This case makes an especially good basis for comparison, because it involves the same agency and the same issue that resulted in an earlier ruling against a Denver bakery that declined to make a cake for a same-sex wedding.
Let’s backtrack for just a moment.
In 2014, the Civil Rights Division of the Colorado Attorney General’s Office ruled that Masterpiece Cake Shop was guilty of prohibited discrimination against a couple that asked to have a cake made to celebrate their same-sex ceremony. (The ceremony itself had taken place in Massachusetts, as same-sex weddings were not recognized in Colorado.) Baker Jack Phillips cited his religious objections to same-sex marriage as the basis for his decision not to make the cake.
Phillips, a devout Christian who owns the Masterpiece Cakeshop in the Denver suburb of Lakewood, said the decision violates his First Amendment rights to free speech and free exercise of his religion. “I will stand by my convictions until somebody shuts me down,” he told reporters after the ruling.
As noted by numerous outlets at the time, Mr. Phillips had also told the gay couple he would make them any other kind of cake they wanted. He didn’t care that they were gay; he just didn’t want to make a particular kind of cake.
But not only was he found to be in violation of Colorado civil rights law — he was ordered by the CCRD to undergo reeducation training and file quarterly compliance reports with the CCRD.
Now comes news, from just before Easter, that another Colorado bakery that refused to make a cake was upheld by the same Civil Rights Division.
The Azucar Bakery, also of Denver, refused the request from a customer in March 2014 to make cakes proclaiming messages from the Bible:
The dispute began March 13, 2014 when [William] Jack went to the bakery at 1886 S. Broadway and requested two cakes shaped like bibles. He asked that one cake have the image of two groomsmen holding hands in front of a cross with a red “X” over them. He asked that the cake be decorated with the biblical verses, “God hates sin. Psalm 45:7” and “Homosexuality is a detestable sin. Leviticus 18:2”, according to the Civil Rights Divisions’ decision.
On the second bible-shaped cake, Jack also requested the image of the two groomsmen with the red “X”. He wanted it decorated with the words “God loves sinners” and “While we were yet sinners Christ died for us. Romans 5:8.”
The owner of the bakery didn’t want to make the cakes.
Marjorie Silva, the owner of the bakery, told Jack that she would make him the bible-shaped cakes, but would not decorate them with the biblical verses and the image of the groomsmen that he requested. Instead, she offered to provide him with icing and a pastry bag so he could write or draw whatever messages he wished on the cakes.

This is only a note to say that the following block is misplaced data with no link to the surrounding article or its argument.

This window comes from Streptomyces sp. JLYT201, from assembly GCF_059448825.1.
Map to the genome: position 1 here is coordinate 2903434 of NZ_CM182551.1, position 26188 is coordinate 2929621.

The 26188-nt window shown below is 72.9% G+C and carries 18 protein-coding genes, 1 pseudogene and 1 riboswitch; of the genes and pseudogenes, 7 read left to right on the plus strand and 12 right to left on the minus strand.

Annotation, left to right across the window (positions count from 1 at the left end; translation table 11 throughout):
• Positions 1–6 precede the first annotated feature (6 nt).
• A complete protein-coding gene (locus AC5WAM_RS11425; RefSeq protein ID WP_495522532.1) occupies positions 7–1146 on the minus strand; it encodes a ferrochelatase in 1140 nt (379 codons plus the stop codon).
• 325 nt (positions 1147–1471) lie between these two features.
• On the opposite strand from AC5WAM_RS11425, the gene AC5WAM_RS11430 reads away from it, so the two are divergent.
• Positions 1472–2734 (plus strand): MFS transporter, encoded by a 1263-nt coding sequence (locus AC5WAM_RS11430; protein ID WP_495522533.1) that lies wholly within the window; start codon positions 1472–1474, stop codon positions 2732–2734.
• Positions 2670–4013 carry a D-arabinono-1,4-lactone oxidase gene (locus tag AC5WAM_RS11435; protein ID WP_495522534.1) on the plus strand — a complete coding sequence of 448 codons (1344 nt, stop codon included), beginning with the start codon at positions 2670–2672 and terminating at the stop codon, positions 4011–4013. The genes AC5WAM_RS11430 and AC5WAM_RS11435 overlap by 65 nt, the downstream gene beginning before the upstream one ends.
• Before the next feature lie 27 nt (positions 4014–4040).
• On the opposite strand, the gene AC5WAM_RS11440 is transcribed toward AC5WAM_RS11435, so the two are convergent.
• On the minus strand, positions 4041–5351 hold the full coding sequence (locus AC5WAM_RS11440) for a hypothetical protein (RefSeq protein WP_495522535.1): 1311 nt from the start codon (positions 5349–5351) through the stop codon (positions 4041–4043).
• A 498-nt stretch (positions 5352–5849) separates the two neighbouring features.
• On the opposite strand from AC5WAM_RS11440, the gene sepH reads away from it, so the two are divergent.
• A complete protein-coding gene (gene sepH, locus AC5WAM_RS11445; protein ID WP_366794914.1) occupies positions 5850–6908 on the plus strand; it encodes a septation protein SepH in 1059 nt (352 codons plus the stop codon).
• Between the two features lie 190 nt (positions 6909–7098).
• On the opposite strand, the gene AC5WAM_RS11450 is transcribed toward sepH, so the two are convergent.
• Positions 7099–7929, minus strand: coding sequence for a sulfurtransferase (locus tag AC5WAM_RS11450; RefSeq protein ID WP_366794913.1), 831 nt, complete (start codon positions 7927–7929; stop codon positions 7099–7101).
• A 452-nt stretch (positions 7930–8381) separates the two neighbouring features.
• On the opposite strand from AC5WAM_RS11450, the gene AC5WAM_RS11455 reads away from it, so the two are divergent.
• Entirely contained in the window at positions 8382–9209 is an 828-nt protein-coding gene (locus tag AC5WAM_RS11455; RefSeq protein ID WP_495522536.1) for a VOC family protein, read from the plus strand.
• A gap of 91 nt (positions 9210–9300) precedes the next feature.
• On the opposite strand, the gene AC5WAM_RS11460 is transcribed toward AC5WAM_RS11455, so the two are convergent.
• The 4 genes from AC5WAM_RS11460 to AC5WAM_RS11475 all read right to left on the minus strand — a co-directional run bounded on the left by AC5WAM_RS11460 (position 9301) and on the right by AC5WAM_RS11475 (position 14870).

By the criteria of the CCRD, this was rank discrimination. Ms. Silva should have been compelled to make the cakes requested, regardless of how she felt about them. A business doesn’t get to pick and choose which messages or sentiments it will convey on its products; if it does so, it has discriminated against a customer and violated civil rights law. That’s the ruling of the CCRD.
But the Azucar Bakery was determined by the CCRD to have been within its rights. Mr. Jack did not have a right to compulsory service from the bakery.
He is therefore, clearly, not equal before the law to a customer requesting a same-sex wedding cake.
I note that the customer requesting a same-sex wedding cake could be anyone. It could be the straight cousin of one of the parties to the same-sex union. It could be a straight friend. Or a gay one. The principle at work is about the content of the request to the baker.
For all we know, William Jack himself is gay. He was turned down by the Azucar Bakery, in the CCRD’s view, because of what he wanted on his cakes, not because of his sexual orientation, his religion, or any other personal characteristic.
And in reality — so were the two men who tried to order a same-sex ceremony cake from Masterpiece Cake Shop.
There are clearly some very foolish people making decisions in the Colorado CRD. But I don’t despair of eventually seeing this discrepancy meet the cold light of reason. What reaching that goal will require is someone pursuing a case like one of these two past the state “CRDs,” and getting more rigorous judicial rulings on them. That, of course, is no guarantee of sanity either. But the odds are better that at least someone in the appeals chain will consider a case from the standpoint of law, and not of personal emotion.